where {dot over (V)}MCO2(n) is the carbon dioxide elimination measurement for the another breath, {circumflex over (V)}A*(n) is an estimate of a volume of the carbon dioxide stores of the respiratory tract of the subject during the another breath, [fACO2(n)−fACO2(n−1)] is a difference between a fraction of carbon dioxide in alveoli of the respiratory tract of the subject for the another breath and an immediately preceding breath, and RR is a respiratory rate of the subject.
40. The respiratory monitoring device of claim 28, wherein the at least one processing element is programmed to determine an optimal value for the transformation coefficient.
41. The respiratory monitoring device of claim 40, wherein the at least one processing element is programmed to conduct at least one of an iterative search, a rote search, a gradient search, a set of predetermined equations, and adaptive filtering to determine the optimal value.
42. The respiratory monitoring device of claim 40, wherein the at least one processing element is programmed to adjust the estimate of carbon dioxide excretion of the at least another breath to improve a correlation between the carbon dioxide elimination measurement and an indicator of the content of carbon dioxide in blood of the subject following application of the filter.
Description
CROSS-REFERENCE TO RELATED APPLICATIONS

This application is a continuation of application Ser. No. 10/121,219, filed Apr. 11, 2002, now U.S. Pat. No. 6,995,651, issued Oct. 18, 2005, which is a continuation-in-part of U.S. application Ser. No. 09/510,702, filed on Feb. 22, 2000, now U.S. Pat. No. 6,540,689, issued Apr. 1, 2003.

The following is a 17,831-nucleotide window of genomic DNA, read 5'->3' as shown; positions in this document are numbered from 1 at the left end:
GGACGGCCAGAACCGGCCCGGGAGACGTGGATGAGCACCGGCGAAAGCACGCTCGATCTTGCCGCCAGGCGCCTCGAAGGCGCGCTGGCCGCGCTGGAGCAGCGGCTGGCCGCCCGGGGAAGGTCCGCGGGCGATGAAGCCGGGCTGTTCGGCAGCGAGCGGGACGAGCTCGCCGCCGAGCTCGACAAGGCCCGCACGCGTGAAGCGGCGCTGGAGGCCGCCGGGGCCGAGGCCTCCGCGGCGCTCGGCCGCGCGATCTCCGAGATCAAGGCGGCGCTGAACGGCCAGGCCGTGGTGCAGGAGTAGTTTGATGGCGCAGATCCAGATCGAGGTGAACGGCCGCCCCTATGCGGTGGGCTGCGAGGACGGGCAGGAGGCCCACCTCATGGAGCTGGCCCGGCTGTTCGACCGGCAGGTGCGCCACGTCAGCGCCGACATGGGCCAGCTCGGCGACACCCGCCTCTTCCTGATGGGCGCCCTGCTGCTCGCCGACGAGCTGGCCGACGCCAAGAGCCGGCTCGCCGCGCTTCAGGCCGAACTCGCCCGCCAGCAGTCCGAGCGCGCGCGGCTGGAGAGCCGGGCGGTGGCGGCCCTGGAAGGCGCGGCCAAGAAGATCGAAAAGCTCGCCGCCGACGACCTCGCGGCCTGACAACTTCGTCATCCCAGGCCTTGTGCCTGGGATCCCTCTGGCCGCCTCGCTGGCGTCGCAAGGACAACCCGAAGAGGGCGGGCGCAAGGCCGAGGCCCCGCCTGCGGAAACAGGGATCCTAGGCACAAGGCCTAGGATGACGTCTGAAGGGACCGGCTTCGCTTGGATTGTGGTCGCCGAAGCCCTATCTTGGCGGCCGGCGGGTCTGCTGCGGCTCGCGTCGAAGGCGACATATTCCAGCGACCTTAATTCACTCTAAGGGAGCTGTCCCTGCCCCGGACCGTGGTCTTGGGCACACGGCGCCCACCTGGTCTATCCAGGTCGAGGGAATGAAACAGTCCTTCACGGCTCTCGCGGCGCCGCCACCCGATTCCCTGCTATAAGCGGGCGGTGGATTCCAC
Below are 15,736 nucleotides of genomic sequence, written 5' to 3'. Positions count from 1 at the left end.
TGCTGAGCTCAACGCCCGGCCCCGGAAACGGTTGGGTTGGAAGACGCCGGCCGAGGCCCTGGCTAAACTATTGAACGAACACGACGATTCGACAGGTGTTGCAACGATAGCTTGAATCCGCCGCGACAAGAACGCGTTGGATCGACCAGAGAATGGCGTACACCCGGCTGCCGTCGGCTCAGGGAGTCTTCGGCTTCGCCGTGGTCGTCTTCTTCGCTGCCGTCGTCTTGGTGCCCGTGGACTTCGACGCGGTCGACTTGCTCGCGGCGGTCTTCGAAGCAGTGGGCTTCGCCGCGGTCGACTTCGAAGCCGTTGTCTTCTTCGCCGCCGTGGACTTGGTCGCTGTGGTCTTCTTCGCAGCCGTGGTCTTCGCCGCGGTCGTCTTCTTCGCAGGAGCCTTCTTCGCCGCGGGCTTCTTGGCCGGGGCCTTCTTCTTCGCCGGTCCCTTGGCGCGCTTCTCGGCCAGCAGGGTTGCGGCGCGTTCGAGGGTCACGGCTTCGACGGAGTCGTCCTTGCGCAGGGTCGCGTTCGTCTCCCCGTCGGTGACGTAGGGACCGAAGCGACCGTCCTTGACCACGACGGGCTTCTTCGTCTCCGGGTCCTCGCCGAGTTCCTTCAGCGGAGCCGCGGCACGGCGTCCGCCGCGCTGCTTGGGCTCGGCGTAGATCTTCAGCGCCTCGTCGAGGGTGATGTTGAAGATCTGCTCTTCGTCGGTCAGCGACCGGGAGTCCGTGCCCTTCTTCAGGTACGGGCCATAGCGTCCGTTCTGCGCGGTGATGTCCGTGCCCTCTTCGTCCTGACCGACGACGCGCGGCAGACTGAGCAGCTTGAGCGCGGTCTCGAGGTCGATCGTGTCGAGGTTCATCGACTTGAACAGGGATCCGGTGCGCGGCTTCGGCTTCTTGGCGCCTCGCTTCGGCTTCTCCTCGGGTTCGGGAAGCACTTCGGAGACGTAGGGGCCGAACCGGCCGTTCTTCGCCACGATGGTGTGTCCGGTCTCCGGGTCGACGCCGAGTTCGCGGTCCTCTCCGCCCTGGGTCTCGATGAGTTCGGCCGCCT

BACKGROUND OF THE INVENTION

1. Field of the Invention

The present invention relates generally to methods for noninvasively determining the pulmonary capillary blood flow or cardiac output of an individual. More specifically, the present invention relates to noninvasive methods for determining pulmonary capillary blood flow or cardiac output which account for correlation between parameters that have been measured during the same breath. In particular, the present invention includes methods for improving the correlation between carbon dioxide elimination and partial pressure of end-tidal carbon dioxide measurements.

2. Background of Related Art

So-called “rebreathing” techniques have long been used to make noninvasive determinations of both pulmonary capillary blood flow and cardiac output. In rebreathing, the respiration of an individual is monitored during both “normal” breathing, which may be either spontaneous or ventilator-induced, and when a change in the effective ventilation of the individual has occurred or been induced. In particular, in conventional rebreathing techniques, the change in effective ventilation has been induced by causing a monitored individual to breathe air or a gas mixture with an increased level of carbon dioxide relative to the amount of carbon dioxide that was inhaled by the individual during “normal” breathing.

The carbon dioxide Fick equation has long been used to determine both pulmonary capillary blood flow and cardiac output. One form of the carbon dioxide Fick equation follows:
{dot over (Q)}=VCO 2/(c vCO2 −c aCO2),  (1)
where {dot over (Q)} represents blood flow (e.g., cardiac output or pulmonary capillary blood flow), VCO2 is carbon dioxide elimination, cvCO2 is carbon dioxide content of the venous blood of the monitored individual, and caCO2 is the carbon dioxide content of the arterial blood of the monitored individual.

When rebreathing processes are employed, the various parameters of the carbon dioxide Fick equation are typically derived from two measured signals, a measurement of the volume or flow of carbon dioxide eliminated by the body (VCO2 and {dot over (V)}CO2, respectively), which represents gases that are present in the mouth, and a measurement of the partial pressure of end-tidal carbon dioxide (etCO2 or petCO2), which represents gases inside the lungs, at the alveoli. The petCO2 measurement correlates directly with a concentration of carbon dioxide in blood flowing past the alveoli of an individual (cACO2) and, therefore, is useful for determining caCO2 and cvCO2.